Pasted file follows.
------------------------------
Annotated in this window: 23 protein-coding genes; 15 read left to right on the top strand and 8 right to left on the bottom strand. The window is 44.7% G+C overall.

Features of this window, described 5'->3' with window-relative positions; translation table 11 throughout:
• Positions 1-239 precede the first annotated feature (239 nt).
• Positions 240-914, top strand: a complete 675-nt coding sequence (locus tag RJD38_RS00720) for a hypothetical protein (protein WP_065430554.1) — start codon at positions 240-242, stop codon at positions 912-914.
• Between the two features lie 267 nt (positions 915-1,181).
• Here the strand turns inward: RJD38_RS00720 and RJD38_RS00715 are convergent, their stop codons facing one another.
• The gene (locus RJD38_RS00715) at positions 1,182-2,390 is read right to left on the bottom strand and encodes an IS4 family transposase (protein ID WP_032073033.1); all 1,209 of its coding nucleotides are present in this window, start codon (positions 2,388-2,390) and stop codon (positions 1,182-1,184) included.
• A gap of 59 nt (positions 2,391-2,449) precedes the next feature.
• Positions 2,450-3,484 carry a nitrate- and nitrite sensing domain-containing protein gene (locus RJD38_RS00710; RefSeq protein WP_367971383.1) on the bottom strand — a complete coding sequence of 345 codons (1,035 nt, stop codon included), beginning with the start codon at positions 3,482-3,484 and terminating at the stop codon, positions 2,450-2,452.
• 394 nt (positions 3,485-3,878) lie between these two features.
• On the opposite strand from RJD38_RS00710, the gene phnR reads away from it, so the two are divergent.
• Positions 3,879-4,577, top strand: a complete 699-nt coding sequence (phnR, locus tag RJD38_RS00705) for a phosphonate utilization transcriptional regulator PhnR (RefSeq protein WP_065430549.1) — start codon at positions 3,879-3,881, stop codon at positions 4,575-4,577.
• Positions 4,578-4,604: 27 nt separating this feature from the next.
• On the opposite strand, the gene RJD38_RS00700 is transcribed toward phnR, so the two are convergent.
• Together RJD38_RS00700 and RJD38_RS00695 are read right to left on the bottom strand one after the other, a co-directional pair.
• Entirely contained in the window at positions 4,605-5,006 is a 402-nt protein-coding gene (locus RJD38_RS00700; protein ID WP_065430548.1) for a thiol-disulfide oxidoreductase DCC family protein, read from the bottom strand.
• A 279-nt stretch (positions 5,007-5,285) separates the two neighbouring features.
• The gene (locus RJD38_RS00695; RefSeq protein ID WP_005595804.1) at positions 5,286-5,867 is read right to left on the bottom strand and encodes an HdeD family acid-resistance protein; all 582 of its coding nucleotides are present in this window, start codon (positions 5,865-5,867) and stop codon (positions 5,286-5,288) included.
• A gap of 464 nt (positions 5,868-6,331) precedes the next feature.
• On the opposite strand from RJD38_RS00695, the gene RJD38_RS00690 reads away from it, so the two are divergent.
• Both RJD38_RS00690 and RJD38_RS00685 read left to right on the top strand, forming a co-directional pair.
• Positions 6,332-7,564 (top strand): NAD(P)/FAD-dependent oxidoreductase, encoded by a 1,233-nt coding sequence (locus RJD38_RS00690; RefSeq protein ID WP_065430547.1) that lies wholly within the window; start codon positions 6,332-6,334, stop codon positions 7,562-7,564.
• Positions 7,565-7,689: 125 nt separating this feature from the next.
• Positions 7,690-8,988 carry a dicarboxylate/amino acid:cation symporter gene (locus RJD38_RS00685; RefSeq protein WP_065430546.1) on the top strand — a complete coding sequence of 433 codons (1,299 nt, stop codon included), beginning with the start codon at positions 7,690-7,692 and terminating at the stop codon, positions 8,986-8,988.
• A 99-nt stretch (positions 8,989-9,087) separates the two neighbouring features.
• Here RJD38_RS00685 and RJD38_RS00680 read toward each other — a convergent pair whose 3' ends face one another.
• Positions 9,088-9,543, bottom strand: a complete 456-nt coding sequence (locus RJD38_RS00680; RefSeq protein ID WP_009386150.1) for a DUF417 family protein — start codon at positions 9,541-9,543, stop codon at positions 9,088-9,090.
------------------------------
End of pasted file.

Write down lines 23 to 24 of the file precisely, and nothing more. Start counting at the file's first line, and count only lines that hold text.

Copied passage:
• Positions 7,565-7,689: 125 nt separating this feature from the next.
• Positions 7,690-8,988 carry a dicarboxylate/amino acid:cation symporter gene (locus RJD38_RS00685; RefSeq protein WP_065430546.1) on the top strand — a complete coding sequence of 433 codons (1,299 nt, stop codon included), beginning with the start codon at positions 7,690-7,692 and terminating at the stop codon, positions 8,986-8,988.